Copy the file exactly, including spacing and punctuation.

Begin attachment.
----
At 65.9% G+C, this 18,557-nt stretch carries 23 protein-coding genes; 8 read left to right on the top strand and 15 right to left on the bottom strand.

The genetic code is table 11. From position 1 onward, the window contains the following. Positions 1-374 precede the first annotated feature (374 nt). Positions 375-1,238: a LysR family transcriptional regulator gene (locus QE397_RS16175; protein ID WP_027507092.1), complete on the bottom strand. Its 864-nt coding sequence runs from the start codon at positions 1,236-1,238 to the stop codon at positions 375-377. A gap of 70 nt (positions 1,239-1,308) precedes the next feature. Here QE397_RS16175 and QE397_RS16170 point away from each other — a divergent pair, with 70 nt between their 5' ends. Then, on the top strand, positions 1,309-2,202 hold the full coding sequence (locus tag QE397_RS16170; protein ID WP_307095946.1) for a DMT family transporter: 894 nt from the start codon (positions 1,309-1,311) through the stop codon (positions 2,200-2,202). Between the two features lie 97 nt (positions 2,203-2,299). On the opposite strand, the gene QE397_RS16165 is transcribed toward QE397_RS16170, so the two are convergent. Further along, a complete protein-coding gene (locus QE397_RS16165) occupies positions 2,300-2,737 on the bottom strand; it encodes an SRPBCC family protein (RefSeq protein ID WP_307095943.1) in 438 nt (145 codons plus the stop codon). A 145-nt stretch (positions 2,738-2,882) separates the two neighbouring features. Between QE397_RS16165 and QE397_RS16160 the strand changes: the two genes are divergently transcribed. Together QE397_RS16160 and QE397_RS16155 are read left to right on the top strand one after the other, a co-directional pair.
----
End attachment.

At 65.9% G+C, this 18,557-nt stretch carries 23 protein-coding genes; 8 read left to right on the top strand and 15 right to left on the bottom strand.

The genetic code is table 11. From position 1 onward, the window contains the following. Positions 1-374 precede the first annotated feature (374 nt). Positions 375-1,238: a LysR family transcriptional regulator gene (locus QE397_RS16175; protein ID WP_027507092.1), complete on the bottom strand. Its 864-nt coding sequence runs from the start codon at positions 1,236-1,238 to the stop codon at positions 375-377. A gap of 70 nt (positions 1,239-1,308) precedes the next feature. Here QE397_RS16175 and QE397_RS16170 point away from each other — a divergent pair, with 70 nt between their 5' ends. Then, on the top strand, positions 1,309-2,202 hold the full coding sequence (locus tag QE397_RS16170; protein ID WP_307095946.1) for a DMT family transporter: 894 nt from the start codon (positions 1,309-1,311) through the stop codon (positions 2,200-2,202). Between the two features lie 97 nt (positions 2,203-2,299). On the opposite strand, the gene QE397_RS16165 is transcribed toward QE397_RS16170, so the two are convergent. Further along, a complete protein-coding gene (locus QE397_RS16165) occupies positions 2,300-2,737 on the bottom strand; it encodes an SRPBCC family protein (RefSeq protein ID WP_307095943.1) in 438 nt (145 codons plus the stop codon). A 145-nt stretch (positions 2,738-2,882) separates the two neighbouring features. Between QE397_RS16165 and QE397_RS16160 the strand changes: the two genes are divergently transcribed. Together QE397_RS16160 and QE397_RS16155 are read left to right on the top strand one after the other, a co-directional pair.